Discipline alternatives for young children

Discipline alternatives for young children

Are you wondering what the discipline alternatives for young children are? For John Leguizamo’s character in Freak, it was his father’s dreaded throwing of the chancla. For Little House on the Prairie’s naughty Nelly Olsen, it was the crack of her pa’s belt.

But physical punishment runs a fine line with what is considered abuse these days, and in real life parents can go to violent extremes: For instance, the recent tragic story reported internationally about a French father who stuck his three-year-old into the washing machine as punishment and wound up killing him when he set it to the spin-cycle.

There are countless other episode of unthinkable abuse just as horrific.

Terrifying accounts of parents going crazy on their child are sadly too common. Yet on the flip-side, in most circles, when it comes to disciplining children today, even a spank is looked down upon by experts. Gone are the days when the phrase “this hurts me more than you” was the cliché parents used on kids to excuse themselves for inflicting physical pain on them. Parents who are more old-fashioned say spanking works to keep the respect of your children intact. But others believe any form of spanking is just plain barbaric.

The truth is many of us can only do to our kids what was done to us by way of culturally ingrained traditions of discipline that we don’t necessarily agree with, but instinctively act on. It also depends on the child’s age: a quick slap to the hand may work as a temporary fix for a toddler because it instantly teaches them to associate pain with things that can harm them like fire or electrical sockets. But how much slapping is too much?

Bottom line is that studies find that any kind of spanking makes kids more aggressive. According to a 2010 study by the Tulane University School of Public Health children who are spanked frequently at age three, for instance, are more likely to be aggressive when they’re five. The results of the study also reinforce earlier findings which have found that children who are spanked have lower IQ scores. Frequent spanking has been linked to anxiety and behavior problems, as well as a higher risk for violent or criminal behavior, depression, and excessive alcohol use. Then why should any parent take that risk? No matter how frustrating a child can get, there are plenty of alternative disciplinary methods for keeping your household’s rules in tact through communication that Dr. Ana Nogales provides further in this article.

The American Academy of Pediatrics opposes striking children for any reason and recommends time outs and withholding privileges as solutions. One technique that Deborah, a New York mom uses with her son is to take a time out, breathe, and place their hands on their stomachs. She feels that a slap on the tush, or the cheek, teaches that it’s okay to express violence when you’re mad. With hands on bellies, it’s hard to spew mean words and the dark cloud seems to disappear faster for both mother and son. And when it comes to homes with more than one child, not hitting your children also supports a parent’s case about them not hitting their sibling. Parenting by example. Gentleness goes a long way and will allow you as a parent to never build a wall between you and your child. Remember that balance is important: Applauding your child’s good behavior is also as important as calling them out on their bad behavior. So don’t make it your bad behavior that your child remembers, but rather the lesson learned as a result of their poor choices.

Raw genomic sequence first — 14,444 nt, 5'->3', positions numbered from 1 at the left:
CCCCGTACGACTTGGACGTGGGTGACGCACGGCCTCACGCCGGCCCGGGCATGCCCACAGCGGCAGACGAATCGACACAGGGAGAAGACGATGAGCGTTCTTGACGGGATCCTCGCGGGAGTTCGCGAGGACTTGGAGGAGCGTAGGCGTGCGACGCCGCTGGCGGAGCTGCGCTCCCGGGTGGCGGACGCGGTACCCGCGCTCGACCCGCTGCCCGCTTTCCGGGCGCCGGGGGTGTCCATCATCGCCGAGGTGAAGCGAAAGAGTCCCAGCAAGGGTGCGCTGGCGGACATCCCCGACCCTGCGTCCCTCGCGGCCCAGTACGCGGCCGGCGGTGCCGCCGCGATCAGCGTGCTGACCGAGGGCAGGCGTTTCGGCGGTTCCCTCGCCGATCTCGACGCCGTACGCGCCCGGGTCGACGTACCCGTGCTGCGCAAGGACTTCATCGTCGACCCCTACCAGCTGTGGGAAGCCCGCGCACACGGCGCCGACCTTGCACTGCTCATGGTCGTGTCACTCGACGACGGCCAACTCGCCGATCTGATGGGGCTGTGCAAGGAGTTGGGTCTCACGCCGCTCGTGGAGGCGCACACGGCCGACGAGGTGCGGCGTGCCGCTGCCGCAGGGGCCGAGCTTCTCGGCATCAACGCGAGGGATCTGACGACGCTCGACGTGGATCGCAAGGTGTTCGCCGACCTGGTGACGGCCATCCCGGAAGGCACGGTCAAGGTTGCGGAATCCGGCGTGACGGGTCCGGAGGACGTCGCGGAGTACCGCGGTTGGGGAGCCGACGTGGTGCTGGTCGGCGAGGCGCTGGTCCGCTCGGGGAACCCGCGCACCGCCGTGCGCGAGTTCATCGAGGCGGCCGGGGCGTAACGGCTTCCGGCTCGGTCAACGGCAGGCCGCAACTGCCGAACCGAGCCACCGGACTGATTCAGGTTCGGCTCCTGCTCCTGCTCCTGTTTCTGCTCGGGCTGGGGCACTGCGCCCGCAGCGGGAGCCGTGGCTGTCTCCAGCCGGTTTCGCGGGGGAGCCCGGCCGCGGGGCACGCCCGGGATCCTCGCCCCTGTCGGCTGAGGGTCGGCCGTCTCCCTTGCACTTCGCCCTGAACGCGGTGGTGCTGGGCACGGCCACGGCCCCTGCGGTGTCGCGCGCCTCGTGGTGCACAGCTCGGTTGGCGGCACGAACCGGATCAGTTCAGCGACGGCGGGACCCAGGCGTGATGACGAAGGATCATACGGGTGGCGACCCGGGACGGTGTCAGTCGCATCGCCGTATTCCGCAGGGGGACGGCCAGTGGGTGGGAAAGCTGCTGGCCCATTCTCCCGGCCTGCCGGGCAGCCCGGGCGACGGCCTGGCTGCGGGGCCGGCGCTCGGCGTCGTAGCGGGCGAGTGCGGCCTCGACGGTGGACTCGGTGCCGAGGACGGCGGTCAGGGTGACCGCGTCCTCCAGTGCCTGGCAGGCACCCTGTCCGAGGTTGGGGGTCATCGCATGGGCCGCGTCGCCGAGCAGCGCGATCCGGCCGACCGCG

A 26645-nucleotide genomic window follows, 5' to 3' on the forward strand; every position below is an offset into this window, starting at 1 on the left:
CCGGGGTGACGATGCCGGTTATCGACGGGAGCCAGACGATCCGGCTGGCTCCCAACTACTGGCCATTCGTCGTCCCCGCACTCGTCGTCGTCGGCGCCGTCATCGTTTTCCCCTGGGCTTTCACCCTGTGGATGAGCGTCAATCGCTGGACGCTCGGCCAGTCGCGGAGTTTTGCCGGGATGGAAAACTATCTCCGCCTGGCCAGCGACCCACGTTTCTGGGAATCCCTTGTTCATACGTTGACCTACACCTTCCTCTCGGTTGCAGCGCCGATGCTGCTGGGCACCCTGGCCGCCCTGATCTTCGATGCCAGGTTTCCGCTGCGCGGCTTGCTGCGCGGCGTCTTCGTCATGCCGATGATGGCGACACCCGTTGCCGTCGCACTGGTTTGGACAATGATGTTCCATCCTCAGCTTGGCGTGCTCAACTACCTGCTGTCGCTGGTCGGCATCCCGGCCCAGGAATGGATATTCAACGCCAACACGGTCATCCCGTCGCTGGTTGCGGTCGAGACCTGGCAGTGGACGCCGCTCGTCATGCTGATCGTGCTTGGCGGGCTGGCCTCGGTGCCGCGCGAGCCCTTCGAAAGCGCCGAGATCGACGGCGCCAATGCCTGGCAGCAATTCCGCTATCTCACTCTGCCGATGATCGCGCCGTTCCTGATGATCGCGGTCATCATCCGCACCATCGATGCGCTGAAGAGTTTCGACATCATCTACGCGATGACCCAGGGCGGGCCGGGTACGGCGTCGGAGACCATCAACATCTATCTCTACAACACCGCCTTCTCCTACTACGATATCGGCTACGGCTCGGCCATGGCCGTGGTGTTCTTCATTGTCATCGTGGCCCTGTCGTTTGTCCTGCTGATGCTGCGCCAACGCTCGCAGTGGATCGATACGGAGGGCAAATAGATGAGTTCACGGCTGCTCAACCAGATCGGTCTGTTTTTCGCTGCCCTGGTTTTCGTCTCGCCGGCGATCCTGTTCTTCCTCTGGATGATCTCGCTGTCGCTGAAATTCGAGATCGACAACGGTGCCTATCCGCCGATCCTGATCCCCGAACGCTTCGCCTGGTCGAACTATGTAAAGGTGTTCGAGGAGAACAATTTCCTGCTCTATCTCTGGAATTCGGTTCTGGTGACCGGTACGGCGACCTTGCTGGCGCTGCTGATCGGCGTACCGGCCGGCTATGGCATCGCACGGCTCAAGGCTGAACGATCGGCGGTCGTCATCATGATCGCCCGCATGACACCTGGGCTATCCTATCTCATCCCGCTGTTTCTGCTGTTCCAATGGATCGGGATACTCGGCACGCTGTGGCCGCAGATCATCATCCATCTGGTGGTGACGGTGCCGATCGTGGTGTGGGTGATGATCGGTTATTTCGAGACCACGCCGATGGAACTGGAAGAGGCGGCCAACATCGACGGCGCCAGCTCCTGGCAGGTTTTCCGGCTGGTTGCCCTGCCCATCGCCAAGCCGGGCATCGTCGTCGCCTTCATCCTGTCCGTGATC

Junior driving you crazy
? Don’t resort to spanking. Dr. Ana, Nogales, a clinical psychologist and author of Parents Who Cheat: How Children and Adults Are Affected When Their Parents Are Unfaithful and The Book of Love, Sex, and Relationships offers 5 simple child discipline alternatives to spanking that work.

  1. Ask your child to think about what other choices they have for the next time, so that they can avoid repeating what they have done (not quite intelligently) this time: Avoid telling them what to do.
  2. Tell your child how proud you are of them in order to reinforce a behavior instead of bringing shame to what they did wrong.
  3. Encourage them to make wiser decisions by role modeling for them instead of telling them what to do simply because: “It’s what I say.”
  4. Instead of giving them what they want, celebrate your child when they have at least tried or made efforts to conquer their goals.
  5. Always ask what they could have done differently instead of telling them that: “This is the only way.”


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